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The answer is: x = ½(140-50) x = ½(90) x = 45°

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**Find the measure of angle k, where the two secant segments intersect.**

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The answer is: K = ½(90-30) K = ½(60) K = 30°

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**Theorem 11-11 The measure of an angle formed by two lines that :**

Theorem 11-11 The measure of an angle formed by two lines that : Intersect inside a circle is half the sum of the measures of the intercepted arcs.

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Theorem 11-11 2. Intersect outside a circle is half the difference of the measures of the intercepted arcs.

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Theorem 11-11

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Theorem 11-11 Use the theorem for the intersection of a tangent and a secant to find the measure of the angle formed by the intersection of the tangent and the secant.

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The answer is:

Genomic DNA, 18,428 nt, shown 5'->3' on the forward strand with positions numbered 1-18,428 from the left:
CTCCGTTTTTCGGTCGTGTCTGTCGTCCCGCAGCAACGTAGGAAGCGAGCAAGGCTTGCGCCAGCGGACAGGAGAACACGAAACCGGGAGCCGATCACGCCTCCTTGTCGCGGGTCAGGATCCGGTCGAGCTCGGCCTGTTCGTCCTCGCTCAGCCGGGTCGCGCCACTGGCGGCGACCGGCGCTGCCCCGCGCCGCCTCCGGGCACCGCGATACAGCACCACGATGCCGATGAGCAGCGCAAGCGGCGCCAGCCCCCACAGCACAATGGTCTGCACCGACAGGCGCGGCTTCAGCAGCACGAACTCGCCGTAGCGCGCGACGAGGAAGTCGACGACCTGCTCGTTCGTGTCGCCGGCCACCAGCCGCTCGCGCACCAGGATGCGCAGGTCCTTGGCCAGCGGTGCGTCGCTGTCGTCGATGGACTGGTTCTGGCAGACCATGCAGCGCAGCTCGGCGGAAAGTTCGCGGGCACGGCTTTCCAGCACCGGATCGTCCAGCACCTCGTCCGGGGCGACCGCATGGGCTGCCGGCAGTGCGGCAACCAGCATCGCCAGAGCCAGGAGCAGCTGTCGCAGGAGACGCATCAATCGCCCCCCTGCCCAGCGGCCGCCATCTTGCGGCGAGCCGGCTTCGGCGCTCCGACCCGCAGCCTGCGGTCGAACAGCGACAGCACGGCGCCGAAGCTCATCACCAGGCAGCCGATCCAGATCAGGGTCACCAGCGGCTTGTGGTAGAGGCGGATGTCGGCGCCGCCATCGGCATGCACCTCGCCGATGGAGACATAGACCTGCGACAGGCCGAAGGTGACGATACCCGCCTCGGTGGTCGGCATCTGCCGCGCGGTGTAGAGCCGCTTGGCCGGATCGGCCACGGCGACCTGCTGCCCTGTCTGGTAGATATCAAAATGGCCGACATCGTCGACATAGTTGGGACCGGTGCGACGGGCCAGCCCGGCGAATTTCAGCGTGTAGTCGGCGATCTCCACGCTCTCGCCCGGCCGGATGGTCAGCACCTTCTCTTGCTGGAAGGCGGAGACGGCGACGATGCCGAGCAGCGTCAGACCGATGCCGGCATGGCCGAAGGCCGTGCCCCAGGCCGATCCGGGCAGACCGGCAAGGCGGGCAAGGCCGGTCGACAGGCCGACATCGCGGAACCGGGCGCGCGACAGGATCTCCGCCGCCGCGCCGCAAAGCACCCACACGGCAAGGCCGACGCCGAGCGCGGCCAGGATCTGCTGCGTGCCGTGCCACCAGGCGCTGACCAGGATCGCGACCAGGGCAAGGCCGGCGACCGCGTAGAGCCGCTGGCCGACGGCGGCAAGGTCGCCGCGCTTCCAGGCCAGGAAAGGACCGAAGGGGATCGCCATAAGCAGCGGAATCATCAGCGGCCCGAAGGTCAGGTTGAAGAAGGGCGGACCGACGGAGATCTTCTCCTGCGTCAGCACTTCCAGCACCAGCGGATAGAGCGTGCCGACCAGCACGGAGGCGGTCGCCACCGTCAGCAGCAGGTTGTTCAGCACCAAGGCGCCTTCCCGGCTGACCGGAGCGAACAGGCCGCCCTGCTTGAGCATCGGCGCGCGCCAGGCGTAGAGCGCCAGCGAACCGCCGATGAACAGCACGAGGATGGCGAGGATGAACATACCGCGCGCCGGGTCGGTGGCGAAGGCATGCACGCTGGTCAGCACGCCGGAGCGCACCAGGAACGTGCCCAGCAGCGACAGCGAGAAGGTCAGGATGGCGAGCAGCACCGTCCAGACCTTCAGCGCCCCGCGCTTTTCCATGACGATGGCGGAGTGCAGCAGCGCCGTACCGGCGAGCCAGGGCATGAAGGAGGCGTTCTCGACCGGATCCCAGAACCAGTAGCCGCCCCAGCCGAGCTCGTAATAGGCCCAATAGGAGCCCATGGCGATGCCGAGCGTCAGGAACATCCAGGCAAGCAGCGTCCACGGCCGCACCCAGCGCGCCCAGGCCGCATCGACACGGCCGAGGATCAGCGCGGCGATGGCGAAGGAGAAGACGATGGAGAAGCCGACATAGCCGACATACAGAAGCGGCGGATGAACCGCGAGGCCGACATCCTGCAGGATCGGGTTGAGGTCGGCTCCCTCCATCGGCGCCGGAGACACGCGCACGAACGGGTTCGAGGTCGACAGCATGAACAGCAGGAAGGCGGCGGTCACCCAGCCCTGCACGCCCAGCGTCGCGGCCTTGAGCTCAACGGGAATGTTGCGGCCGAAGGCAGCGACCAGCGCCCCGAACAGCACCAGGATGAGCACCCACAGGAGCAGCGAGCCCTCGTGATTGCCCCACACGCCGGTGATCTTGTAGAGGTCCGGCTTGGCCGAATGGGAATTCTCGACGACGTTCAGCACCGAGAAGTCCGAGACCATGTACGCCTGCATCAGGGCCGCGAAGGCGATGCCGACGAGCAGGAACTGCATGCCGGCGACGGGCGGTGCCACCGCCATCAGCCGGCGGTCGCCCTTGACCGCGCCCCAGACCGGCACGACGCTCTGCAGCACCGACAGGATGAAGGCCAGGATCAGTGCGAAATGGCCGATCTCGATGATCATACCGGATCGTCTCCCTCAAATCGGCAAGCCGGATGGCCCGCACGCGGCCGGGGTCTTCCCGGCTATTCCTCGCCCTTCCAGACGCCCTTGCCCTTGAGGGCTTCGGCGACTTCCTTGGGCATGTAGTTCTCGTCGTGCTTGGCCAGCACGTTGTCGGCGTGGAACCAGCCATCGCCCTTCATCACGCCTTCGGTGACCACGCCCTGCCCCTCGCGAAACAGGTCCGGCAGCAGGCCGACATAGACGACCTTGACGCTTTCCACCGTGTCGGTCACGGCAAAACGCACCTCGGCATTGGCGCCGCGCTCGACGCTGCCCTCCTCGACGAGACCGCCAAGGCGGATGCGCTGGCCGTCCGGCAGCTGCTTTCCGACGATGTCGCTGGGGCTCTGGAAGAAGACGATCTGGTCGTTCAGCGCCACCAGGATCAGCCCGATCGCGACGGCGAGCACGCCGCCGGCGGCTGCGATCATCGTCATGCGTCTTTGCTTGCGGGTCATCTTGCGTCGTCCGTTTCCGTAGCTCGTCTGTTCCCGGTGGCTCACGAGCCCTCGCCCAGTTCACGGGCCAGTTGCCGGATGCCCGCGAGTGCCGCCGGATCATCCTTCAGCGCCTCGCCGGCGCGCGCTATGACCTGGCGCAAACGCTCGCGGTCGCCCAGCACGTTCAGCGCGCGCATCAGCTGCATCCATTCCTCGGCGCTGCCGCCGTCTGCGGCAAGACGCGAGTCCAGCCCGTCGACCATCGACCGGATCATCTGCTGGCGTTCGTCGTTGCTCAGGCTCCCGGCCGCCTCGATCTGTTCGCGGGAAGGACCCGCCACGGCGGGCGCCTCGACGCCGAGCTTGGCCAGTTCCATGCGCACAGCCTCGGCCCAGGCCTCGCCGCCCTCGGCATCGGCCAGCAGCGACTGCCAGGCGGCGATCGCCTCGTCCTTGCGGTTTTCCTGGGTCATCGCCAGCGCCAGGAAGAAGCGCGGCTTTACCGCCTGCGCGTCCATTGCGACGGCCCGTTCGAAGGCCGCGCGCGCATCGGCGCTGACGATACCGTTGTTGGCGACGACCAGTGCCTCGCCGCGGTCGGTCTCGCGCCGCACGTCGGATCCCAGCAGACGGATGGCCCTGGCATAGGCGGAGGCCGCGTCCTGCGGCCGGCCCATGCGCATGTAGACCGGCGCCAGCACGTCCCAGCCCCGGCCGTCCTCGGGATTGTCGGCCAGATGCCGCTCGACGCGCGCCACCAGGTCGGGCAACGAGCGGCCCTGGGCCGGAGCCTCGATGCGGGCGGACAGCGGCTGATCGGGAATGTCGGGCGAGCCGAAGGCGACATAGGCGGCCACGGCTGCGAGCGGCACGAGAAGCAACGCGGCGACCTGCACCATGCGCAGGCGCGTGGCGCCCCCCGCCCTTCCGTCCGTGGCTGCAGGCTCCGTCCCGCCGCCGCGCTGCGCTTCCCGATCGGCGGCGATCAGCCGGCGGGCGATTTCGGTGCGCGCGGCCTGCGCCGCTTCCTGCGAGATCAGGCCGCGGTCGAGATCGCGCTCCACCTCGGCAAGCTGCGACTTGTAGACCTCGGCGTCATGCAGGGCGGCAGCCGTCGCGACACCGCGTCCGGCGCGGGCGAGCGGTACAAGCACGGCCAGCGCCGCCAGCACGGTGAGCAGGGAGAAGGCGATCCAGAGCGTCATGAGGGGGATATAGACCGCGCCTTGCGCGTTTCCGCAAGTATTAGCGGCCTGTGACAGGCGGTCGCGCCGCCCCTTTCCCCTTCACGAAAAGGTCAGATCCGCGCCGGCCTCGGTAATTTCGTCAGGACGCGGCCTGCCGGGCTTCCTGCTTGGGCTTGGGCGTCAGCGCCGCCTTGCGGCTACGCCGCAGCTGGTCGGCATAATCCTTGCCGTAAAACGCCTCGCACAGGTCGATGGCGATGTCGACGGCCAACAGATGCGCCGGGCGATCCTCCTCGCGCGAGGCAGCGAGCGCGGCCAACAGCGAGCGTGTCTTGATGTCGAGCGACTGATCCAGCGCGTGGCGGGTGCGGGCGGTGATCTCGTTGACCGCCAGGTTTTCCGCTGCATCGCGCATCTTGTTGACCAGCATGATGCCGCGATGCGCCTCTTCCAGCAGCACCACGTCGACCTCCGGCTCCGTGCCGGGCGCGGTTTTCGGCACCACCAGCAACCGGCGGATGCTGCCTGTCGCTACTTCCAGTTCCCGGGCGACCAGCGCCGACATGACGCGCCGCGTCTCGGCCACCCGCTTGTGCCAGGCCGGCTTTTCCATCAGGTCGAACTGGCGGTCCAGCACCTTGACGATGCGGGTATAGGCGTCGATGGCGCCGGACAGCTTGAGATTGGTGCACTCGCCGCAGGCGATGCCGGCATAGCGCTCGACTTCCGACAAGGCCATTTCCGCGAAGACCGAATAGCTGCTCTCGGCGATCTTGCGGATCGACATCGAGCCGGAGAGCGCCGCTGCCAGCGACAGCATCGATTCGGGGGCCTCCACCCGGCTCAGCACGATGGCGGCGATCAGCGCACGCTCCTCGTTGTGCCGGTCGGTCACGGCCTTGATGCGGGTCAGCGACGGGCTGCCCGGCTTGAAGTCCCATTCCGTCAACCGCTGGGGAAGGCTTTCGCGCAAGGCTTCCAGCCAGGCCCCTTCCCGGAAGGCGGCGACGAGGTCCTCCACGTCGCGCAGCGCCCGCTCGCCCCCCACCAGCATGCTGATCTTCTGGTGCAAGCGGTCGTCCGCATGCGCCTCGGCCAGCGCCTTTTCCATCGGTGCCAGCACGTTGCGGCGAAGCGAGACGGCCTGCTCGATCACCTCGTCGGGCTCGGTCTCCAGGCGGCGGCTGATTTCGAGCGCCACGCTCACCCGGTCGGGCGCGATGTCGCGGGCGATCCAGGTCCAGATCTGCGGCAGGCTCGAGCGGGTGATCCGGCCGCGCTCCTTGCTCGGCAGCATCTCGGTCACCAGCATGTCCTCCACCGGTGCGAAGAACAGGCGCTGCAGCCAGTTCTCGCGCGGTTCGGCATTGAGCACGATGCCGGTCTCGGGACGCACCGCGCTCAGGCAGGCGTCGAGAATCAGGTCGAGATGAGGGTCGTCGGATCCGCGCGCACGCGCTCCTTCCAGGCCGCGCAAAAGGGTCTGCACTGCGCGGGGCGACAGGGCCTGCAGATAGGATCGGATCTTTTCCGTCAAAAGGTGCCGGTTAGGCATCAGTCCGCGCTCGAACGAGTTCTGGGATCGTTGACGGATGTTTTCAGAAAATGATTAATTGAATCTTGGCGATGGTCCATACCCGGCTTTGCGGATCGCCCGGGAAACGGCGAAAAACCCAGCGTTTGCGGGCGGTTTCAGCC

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Two Tangents: <ABC is formed by two tangents intersecting outside of circle O. The intercepted arcs are minor arc AC and major arc AC. These two arcs together comprise the entire circle.

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Theorem 11-12 For a given point circle, the product of the lengths of the two segments from the point to the circle is constant along any line through the point and circle. (DM+ME)DM = (FN+NE)NE (QK+KR)=SR²

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In the circle below, the chord segments have the following lengths: A= 6, C=3, D=4. Use the theorem for the product of chord segments to find the value of D.

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The answer is: